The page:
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De Gaulle statue vandalised in northern France

A bust of France's wartime resistance leader and later president Charles de Gaulle has been vandalised in northern France, local officials said Monday, prompting outrage from right-wing politicians.

De Gaulle statue vandalised in northern France
A picture taken in 1959 shows French President-elect Charles de Gaulle, first President of the French Fifth Republic, arriving at the Arc de Triomphe in Paris. Photo: AFP

The bust of de Gaulle in the northern town of Hautmont near the Belgian border was splashed with bright orange paint and the back of its pedestal daubed with the slogan “slaver”.

The act comes as statues are being toppled and removed globally amid worldwide anti-racism protests in the wake of the death in US police custody of George Floyd.

President Emmanuel Macron said in an address to the nation on Sunday that France would not erase “a trace” of its history and vowed it would not remove statues of its historical figures.

De Gaulle is seen as a national hero in France for resisting the Nazi occupation while in exile before himself becoming head of state in 1958.

Slavery was abolished throughout France in 1848.

Finance Minister Bruno Le Maire condemned the damage in a post on Twitter.

“The vandalising of the bust of General de Gaulle at Hautmont is a negation of our national history and an insult to the dignity of the man who always defended the dignity of France and the French,” he wrote.

 

The local mayor Joel Wilmotte told AFP the statue had already been cleaned, denouncing the vandalism as “scandalous”.

The head of the regional council for northern France, the prominent right-wing politician and former minister Xavier Bertrand, said the act was particularly outrageous coming days ahead Thursday of the 80th anniversary of de Gaulle's 1940 call on the French to keep fighting.

“At a time when we must remember that General de Gaulle kept the Resistance flame alive, the vandalisation of this statue in Hautmont is scandalous,” he said, demanding that the perpetrators be punished.

Local MP Sebastien Chenu added: “The French, and even more its political leaders, must always remember that it is largely thanks to him that France could be liberated when everything seemed lost.”

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CRIME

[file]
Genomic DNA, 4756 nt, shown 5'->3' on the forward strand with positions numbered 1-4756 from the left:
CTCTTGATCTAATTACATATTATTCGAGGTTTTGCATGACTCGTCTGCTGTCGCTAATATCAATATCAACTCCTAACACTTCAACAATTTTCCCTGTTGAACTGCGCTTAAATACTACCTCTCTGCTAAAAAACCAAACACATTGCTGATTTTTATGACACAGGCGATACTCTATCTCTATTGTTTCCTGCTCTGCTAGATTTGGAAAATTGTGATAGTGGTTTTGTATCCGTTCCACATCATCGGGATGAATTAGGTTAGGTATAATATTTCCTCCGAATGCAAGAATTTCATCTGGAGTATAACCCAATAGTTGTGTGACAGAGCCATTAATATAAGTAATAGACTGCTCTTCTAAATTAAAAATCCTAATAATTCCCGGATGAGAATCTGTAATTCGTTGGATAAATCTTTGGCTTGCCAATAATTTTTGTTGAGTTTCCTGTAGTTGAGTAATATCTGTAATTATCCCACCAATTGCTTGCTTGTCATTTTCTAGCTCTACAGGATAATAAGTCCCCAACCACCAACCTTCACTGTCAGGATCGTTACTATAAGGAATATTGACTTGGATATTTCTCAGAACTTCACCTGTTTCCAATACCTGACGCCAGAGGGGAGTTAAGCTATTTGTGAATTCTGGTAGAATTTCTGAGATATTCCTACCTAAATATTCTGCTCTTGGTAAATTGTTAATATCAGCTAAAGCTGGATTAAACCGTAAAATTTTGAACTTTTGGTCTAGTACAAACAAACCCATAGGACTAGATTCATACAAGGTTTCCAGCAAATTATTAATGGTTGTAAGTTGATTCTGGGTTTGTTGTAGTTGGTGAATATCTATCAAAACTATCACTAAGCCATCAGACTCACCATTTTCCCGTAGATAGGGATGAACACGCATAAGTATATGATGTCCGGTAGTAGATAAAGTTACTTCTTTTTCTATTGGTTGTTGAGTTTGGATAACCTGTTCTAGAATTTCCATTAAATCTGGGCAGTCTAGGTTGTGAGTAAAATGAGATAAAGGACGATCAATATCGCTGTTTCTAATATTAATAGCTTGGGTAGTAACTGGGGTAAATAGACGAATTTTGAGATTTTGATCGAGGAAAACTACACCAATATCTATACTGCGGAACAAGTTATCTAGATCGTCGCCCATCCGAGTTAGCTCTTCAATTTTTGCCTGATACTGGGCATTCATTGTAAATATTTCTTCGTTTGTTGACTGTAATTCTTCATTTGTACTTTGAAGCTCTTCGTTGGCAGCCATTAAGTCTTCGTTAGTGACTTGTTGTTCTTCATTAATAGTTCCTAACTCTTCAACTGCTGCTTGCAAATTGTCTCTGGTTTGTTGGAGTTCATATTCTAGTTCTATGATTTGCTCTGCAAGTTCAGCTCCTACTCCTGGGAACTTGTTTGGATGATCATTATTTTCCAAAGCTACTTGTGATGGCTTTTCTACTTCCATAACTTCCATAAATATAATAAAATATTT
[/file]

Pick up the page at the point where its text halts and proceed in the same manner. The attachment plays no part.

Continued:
French ex-minister convicted in fake jobs scam

A French court on Thursday found former justice minister Michel Mercier guilty of embezzlement in a fake jobs scheme he ran for the benefit of family members.

French ex-minister convicted in fake jobs scam

Mercier, 75, who served under former president Nicolas Sarkozy between 2010 and 2012, claimed tens of thousands of euros for his wife and daughter for parliamentary jobs  they never carried out.

The court handed him a suspended prison sentence of three years.

Mercier gave “personal gain precedence over the public good”, the court said in its verdict, calling Mercier’s actions “serious”.

As senator, Mercier claimed 50,000 euros ($54,000 at today’s rate) in salary for his wife Joelle between 2005 and 2009, and  €37,000 for his daughter Delphine between 2012 and 2014.

During that time, Delphine Mercier was living in London and did not set foot in the French Senate, but her father claimed she was acting as his “cultural advisor”.

Neither Mercier nor his daughter were able to provide any proof of actual work done.

Joelle Mercier, meanwhile, claimed during the trial that she had served as her husband’s representative at village fairs and funerals.

She was found guilty of conspiracy to embezzle public funds and of receiving stolen money and sentenced to a suspended prison term of 18 months and a €40,000 fine.

The court handed the daughter a 12-month suspended sentence and a fine of €10,000.

Prosecutors had asked for the ex-minister to serve one year behind bars, accusing him of “creating smoke screens” in his defence and seeking to mislead the court.

Mercier had based part of his defence on his rural roots, pitting his “common sense” against the “Parisians” of the national financial crimes unit PNF.

Several French politicians have been convicted for similar offences committed before France in 2017 banned National Assembly deputies and senators from employing family members.

The move came in reaction to a public outcry over a high-profile case involving former right-wing prime minister Francois Fillon, who was found guilty of providing a fake parliamentary assistant job to his wife that saw her paid hundreds of thousands of euros in public funds.

The “Penelopegate” scandal, revealed in a media report while he was the front-runner in the 2017 presidential race, torpedoed  his political career and cleared a path for then-relatively unknown Emmanuel Macron.

Last year, a court trimmed Fillon’s sentence to four years in prison with three suspended — down from five years with three suspended when he was first found guilty in 2020.

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